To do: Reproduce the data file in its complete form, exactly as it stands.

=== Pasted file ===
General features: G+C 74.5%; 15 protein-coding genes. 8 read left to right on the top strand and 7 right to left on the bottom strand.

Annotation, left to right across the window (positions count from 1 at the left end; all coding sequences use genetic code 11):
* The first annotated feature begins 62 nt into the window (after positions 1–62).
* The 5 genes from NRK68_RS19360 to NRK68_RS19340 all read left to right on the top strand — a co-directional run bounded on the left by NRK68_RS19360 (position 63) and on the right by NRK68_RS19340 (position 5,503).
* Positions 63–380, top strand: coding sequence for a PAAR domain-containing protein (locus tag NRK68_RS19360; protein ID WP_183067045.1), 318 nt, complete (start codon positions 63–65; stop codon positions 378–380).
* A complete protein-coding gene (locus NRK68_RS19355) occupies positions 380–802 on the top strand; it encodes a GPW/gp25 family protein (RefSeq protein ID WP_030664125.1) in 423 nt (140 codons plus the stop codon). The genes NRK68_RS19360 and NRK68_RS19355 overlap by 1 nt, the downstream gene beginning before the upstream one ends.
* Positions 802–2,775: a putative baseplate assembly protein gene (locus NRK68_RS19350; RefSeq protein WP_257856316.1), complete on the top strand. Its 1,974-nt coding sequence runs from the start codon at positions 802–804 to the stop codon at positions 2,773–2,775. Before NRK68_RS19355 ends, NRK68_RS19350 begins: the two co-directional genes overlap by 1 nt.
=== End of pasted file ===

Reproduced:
General features: G+C 74.5%; 15 protein-coding genes. 8 read left to right on the top strand and 7 right to left on the bottom strand.

Annotation, left to right across the window (positions count from 1 at the left end; all coding sequences use genetic code 11):
* The first annotated feature begins 62 nt into the window (after positions 1–62).
* The 5 genes from NRK68_RS19360 to NRK68_RS19340 all read left to right on the top strand — a co-directional run bounded on the left by NRK68_RS19360 (position 63) and on the right by NRK68_RS19340 (position 5,503).
* Positions 63–380, top strand: coding sequence for a PAAR domain-containing protein (locus tag NRK68_RS19360; protein ID WP_183067045.1), 318 nt, complete (start codon positions 63–65; stop codon positions 378–380).
* A complete protein-coding gene (locus NRK68_RS19355) occupies positions 380–802 on the top strand; it encodes a GPW/gp25 family protein (RefSeq protein ID WP_030664125.1) in 423 nt (140 codons plus the stop codon). The genes NRK68_RS19360 and NRK68_RS19355 overlap by 1 nt, the downstream gene beginning before the upstream one ends.
* Positions 802–2,775: a putative baseplate assembly protein gene (locus NRK68_RS19350; RefSeq protein WP_257856316.1), complete on the top strand. Its 1,974-nt coding sequence runs from the start codon at positions 802–804 to the stop codon at positions 2,773–2,775. Before NRK68_RS19355 ends, NRK68_RS19350 begins: the two co-directional genes overlap by 1 nt.